In China, You Better Watch Out

Staying out of the Foreign Corrupt Practices Act penalty box requires a vigilant prevention program.

Think it’s easy to stay out of jail? John MacLellan doesn’t. He is the regional finance director of Microsoft for Asia, and responsible for ensuring watertight compliance with the U.S. Foreign Corrupt Practices Act (FCPA) in China, a law that exacts strict penalties for giving or taking bribes in overseas operations.

Microsoft boasts a robust internal compliance program and conducts frequent internal audits. Under extraordinary circumstances, MacLellan can call in an accounting ‘black ops’ team to blow through any office in the Middle Kingdom with impunity, seizing hard drives and riffling desks. Yet recent cases have marked a new urgency in the U.S. government’s enforcement of the law, and this keeps him up at night.

“In the U.S., there’s a very clear definition of who the government is,” he says. “But in China, when you’re elected, your family could be in power, too.” You might find yourself treating a customer to a business dinner, he says, without knowing that the old guy at the end of the table is really representing the government. Under the FCPA, this might constitute bribing a public official — a sure way to end up in the corporate penalty box, a very costly place to be. “We face a large number of very complex deals in China,” MacLellan says, “and because of the size and influence of the government, we’re exposed from the start.”

Adventures in Draconia

The FCPA may well be America’s legislative draconian sleeper. Enacted in 1977, the law has yielded just four convictions in the past 29 years. But prosecutions by the Department of Justice (DoJ) are accelerating.

What’s changed is not the law itself but the environment surrounding it. The increasing dependency of U.S. companies on foreign profits to boost growth is putting executives under pressure to do whatever it takes to hit targets. The Sarbanes-Oxley law, with its risk-control provisions and reporting requirements, has also made it more likely that an uncovered bribe or kickback will end up on a material weakness report, damaging a company’s reputation. Another feature of the new environment is an increased aggressiveness by prosecutors and regulators. According to Owen Pell, partner with White & Case, the New York-based international law firm, the number of reported investigations into possible violations, both government-initiated and self-reported, has increased since 2002, with 22 new investigations launched between 2004 and 2005. “These increases can be explained by more robust U.S. regulatory enforcement in the wake of U.S. domestic corporate scandals,” says Pell, “some notable problems at large non-U.S. companies, and increased efforts at coordinated international actions to combat corruption generally.”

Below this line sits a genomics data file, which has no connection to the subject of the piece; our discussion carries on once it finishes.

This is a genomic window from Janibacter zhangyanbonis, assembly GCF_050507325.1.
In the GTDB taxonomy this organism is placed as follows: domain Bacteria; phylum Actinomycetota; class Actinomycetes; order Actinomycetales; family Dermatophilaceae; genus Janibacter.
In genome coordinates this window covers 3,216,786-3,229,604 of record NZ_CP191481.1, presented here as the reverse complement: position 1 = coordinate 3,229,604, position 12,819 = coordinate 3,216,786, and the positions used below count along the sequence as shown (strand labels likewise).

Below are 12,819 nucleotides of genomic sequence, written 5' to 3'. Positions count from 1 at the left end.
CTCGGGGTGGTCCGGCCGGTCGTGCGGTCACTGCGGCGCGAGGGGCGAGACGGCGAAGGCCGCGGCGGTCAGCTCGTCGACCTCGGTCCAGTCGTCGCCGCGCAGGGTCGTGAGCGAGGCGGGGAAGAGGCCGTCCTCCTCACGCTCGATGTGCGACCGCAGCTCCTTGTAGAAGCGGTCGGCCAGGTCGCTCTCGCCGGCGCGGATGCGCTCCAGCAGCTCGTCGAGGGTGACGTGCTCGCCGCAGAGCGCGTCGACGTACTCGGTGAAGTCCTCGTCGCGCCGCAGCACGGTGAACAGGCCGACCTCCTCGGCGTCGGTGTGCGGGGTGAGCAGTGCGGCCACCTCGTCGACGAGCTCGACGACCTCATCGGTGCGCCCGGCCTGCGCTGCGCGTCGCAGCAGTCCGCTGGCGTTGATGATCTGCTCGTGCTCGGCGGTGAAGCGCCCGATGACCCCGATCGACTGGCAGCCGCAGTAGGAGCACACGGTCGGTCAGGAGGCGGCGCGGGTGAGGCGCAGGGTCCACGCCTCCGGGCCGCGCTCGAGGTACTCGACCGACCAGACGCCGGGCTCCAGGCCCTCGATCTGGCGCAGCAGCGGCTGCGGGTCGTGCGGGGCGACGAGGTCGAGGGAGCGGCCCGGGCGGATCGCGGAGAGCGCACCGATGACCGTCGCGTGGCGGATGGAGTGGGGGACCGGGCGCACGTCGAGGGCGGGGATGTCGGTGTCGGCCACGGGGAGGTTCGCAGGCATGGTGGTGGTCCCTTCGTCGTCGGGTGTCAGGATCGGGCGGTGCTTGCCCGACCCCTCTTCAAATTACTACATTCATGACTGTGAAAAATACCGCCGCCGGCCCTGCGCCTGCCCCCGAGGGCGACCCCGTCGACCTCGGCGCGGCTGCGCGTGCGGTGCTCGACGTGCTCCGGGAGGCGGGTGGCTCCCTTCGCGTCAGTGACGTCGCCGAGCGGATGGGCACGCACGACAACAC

The dearth of convictions can be misleading, because most cases end up in settlement. Since 1990, Pell says, the DoJ has prosecuted 49 individual defendants and corporations. Of those, 27 were resolved though plea agreements. Of the 38 dispositions handed down by the Securities and Exchange Commission since 1990, most resulted in agreements to avoid future violations, while some have ended in fines and disgorgements of profits. Disgorgement is an appropriately nasty legal term for a monetary penalty based on an estimation of the profits that resulted from a bribe to gain business.


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